Influence and impact: interacting factors in asylum policy-making and implementation in Canada and Turkey (1988-92)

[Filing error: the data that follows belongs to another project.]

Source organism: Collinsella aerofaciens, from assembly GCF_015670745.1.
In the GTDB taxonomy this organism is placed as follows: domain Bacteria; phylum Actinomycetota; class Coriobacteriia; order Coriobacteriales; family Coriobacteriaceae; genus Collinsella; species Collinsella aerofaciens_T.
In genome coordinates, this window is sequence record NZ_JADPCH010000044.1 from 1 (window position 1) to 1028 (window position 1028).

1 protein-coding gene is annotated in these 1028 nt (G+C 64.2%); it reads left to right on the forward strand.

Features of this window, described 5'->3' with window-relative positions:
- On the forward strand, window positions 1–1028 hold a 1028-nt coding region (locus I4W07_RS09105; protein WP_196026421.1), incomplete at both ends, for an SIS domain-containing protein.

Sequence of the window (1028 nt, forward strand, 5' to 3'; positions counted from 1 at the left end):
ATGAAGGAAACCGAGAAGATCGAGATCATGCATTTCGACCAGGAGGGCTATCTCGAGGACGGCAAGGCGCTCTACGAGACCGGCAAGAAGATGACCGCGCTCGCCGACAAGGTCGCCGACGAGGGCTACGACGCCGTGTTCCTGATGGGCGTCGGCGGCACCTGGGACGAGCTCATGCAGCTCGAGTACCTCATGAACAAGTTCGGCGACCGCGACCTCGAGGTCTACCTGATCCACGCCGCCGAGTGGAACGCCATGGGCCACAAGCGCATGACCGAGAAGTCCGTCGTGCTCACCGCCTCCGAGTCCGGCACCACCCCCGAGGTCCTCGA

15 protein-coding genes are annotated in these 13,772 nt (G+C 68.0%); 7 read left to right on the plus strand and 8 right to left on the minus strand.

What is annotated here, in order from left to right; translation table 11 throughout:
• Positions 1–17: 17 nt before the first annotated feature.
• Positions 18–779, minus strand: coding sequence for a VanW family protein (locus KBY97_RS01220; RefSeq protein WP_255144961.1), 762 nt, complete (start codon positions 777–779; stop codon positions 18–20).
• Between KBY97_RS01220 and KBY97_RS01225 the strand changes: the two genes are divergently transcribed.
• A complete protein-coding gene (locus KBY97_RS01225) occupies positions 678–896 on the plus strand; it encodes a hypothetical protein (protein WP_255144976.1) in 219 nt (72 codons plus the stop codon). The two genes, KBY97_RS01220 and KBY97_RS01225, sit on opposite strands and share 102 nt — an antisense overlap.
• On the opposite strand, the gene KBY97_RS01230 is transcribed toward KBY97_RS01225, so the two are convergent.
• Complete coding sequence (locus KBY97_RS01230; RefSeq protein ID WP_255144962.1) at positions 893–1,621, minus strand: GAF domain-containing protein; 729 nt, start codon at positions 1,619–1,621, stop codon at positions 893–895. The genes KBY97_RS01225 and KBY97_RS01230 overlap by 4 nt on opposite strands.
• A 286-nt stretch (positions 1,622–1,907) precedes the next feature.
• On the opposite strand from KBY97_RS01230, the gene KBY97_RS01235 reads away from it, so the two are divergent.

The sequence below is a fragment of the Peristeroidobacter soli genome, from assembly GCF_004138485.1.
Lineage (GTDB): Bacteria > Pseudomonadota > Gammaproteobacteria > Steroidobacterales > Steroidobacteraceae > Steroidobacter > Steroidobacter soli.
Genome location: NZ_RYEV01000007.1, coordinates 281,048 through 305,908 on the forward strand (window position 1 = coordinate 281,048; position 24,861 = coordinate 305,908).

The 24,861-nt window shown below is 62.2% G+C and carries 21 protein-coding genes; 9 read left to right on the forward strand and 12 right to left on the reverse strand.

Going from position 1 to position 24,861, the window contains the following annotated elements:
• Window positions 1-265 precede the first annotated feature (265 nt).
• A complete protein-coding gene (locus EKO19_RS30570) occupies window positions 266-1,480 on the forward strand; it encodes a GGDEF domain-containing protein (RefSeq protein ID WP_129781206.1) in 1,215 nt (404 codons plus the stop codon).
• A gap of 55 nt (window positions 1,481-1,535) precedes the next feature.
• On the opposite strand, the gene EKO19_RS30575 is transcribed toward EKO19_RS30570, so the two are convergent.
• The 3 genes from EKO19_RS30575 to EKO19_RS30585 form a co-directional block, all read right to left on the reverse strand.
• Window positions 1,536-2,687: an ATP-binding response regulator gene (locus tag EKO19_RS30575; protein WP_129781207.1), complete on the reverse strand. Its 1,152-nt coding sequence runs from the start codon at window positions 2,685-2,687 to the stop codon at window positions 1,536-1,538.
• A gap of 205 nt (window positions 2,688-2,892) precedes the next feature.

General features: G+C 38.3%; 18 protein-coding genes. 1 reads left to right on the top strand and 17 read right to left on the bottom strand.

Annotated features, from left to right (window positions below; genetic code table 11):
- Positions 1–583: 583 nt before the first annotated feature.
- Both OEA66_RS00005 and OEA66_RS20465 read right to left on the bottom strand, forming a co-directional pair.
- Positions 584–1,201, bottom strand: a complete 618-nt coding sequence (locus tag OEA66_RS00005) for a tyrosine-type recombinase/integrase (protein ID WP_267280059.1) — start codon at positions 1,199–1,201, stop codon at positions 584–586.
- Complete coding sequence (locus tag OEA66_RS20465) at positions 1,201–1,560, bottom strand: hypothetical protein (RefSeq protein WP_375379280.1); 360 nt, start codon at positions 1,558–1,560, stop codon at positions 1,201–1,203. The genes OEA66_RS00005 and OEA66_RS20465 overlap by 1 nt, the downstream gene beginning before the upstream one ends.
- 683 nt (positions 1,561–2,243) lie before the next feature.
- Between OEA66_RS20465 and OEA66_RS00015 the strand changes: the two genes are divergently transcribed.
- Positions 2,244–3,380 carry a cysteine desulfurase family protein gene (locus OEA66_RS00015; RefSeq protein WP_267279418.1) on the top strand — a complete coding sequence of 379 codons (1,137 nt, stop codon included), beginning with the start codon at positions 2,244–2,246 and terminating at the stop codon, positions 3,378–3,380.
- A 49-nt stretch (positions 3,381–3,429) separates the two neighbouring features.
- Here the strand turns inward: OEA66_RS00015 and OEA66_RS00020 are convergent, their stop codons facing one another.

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With rates of asylum seekers increasing across decades worldwide, why do high- and middle-income countries persistently adopt more restrictive asylum policies? By analyzing data from the cases of Canada and Turkey (1988-92), this study shows that domestic policy preferences of decision-makers and refugee determination systems constitute the factors with the highest impact on restrictive asylum policy-making. Through the use of latent content analysis of primary historical documents and elite and expert interviews and an innovative application of the ADVIAN classification method of impact analysis, this study claims that interactions among institutions are critical for the changes a country's asylum policy. Conclusions of this study challenge existing research to move beyond monocausal explanatory schemes for understanding restrictive asylum policy trends and engage with complex frameworks accounting for interacting factors.